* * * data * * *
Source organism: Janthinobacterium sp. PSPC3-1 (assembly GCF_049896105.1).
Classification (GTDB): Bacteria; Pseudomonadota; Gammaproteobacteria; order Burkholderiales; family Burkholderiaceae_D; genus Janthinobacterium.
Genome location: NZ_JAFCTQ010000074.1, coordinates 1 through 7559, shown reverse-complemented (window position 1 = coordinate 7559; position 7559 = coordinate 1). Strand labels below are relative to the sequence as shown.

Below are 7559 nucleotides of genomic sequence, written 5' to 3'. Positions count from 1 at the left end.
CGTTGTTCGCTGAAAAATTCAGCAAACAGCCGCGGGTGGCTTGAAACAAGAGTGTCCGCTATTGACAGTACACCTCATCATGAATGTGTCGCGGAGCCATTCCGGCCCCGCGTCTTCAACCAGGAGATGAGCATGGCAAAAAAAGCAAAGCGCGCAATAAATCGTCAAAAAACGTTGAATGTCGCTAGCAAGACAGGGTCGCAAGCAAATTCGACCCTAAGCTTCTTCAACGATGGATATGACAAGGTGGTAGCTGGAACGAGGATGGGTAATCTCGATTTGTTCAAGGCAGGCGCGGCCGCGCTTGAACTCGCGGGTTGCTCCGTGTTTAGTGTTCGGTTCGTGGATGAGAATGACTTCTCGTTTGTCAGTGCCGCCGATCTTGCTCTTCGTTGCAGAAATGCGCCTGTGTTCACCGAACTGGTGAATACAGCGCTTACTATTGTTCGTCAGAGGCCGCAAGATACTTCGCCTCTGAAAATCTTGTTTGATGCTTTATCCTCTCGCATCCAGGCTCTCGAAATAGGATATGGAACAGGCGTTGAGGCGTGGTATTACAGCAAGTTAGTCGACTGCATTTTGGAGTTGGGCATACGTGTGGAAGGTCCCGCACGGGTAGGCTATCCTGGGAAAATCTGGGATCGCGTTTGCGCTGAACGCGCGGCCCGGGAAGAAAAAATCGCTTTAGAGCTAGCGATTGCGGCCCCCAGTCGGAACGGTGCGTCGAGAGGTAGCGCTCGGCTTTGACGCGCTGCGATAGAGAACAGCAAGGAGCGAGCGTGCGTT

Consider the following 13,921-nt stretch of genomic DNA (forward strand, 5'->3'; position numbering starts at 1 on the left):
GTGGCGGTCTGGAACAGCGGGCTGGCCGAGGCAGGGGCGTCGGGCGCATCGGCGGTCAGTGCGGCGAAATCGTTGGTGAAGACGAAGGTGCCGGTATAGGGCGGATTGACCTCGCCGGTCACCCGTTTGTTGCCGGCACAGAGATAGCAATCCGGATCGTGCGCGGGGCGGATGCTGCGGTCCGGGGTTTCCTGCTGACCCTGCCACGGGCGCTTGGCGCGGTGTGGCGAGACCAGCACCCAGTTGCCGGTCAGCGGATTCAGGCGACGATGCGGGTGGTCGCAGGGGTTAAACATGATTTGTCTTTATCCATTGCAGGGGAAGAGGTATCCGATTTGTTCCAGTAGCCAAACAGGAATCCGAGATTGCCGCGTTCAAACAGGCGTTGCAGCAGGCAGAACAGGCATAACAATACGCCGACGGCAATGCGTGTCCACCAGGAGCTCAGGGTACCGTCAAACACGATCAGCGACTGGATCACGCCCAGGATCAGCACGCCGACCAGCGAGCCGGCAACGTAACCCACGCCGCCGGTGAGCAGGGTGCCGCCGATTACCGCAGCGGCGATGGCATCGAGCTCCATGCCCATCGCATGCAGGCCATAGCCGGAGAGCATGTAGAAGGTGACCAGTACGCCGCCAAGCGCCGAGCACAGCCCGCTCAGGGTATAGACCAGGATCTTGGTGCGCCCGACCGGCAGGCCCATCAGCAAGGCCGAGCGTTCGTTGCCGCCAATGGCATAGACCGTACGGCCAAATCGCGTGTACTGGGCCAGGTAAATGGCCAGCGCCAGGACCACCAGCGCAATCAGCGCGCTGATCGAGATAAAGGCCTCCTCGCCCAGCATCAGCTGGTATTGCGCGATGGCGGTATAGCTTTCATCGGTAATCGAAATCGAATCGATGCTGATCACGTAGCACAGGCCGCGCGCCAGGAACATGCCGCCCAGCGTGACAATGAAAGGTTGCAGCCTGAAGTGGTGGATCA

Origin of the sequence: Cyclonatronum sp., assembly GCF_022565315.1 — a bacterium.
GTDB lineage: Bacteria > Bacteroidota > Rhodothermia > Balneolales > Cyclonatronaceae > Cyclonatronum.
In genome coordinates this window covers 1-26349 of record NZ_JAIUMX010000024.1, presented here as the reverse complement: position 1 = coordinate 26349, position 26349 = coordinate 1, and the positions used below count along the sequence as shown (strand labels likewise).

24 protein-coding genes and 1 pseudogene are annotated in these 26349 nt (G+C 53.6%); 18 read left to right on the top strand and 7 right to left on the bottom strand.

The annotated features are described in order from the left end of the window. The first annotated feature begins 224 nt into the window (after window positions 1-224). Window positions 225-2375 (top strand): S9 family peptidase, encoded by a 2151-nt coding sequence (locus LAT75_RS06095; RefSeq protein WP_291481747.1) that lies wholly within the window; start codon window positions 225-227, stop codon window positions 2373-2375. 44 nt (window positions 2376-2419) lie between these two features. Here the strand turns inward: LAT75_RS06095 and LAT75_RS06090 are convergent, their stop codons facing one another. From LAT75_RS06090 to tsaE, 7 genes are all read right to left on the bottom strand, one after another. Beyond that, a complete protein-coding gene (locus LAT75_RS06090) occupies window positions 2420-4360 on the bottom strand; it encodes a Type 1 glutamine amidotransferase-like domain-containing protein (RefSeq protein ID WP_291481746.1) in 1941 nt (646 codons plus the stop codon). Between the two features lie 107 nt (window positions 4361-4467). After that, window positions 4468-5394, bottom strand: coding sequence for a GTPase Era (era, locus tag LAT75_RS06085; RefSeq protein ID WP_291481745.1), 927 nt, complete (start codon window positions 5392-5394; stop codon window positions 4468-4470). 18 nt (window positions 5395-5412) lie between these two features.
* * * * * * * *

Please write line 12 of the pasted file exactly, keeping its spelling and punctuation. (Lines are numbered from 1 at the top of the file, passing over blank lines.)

The annotated features are described in order from the left end of the window. The first annotated feature begins 224 nt into the window (after window positions 1-224). Window positions 225-2375 (top strand): S9 family peptidase, encoded by a 2151-nt coding sequence (locus LAT75_RS06095; RefSeq protein WP_291481747.1) that lies wholly within the window; start codon window positions 225-227, stop codon window positions 2373-2375. 44 nt (window positions 2376-2419) lie between these two features. Here the strand turns inward: LAT75_RS06095 and LAT75_RS06090 are convergent, their stop codons facing one another. From LAT75_RS06090 to tsaE, 7 genes are all read right to left on the bottom strand, one after another. Beyond that, a complete protein-coding gene (locus LAT75_RS06090) occupies window positions 2420-4360 on the bottom strand; it encodes a Type 1 glutamine amidotransferase-like domain-containing protein (RefSeq protein ID WP_291481746.1) in 1941 nt (646 codons plus the stop codon). Between the two features lie 107 nt (window positions 4361-4467). After that, window positions 4468-5394, bottom strand: coding sequence for a GTPase Era (era, locus tag LAT75_RS06085; RefSeq protein ID WP_291481745.1), 927 nt, complete (start codon window positions 5392-5394; stop codon window positions 4468-4470). 18 nt (window positions 5395-5412) lie between these two features.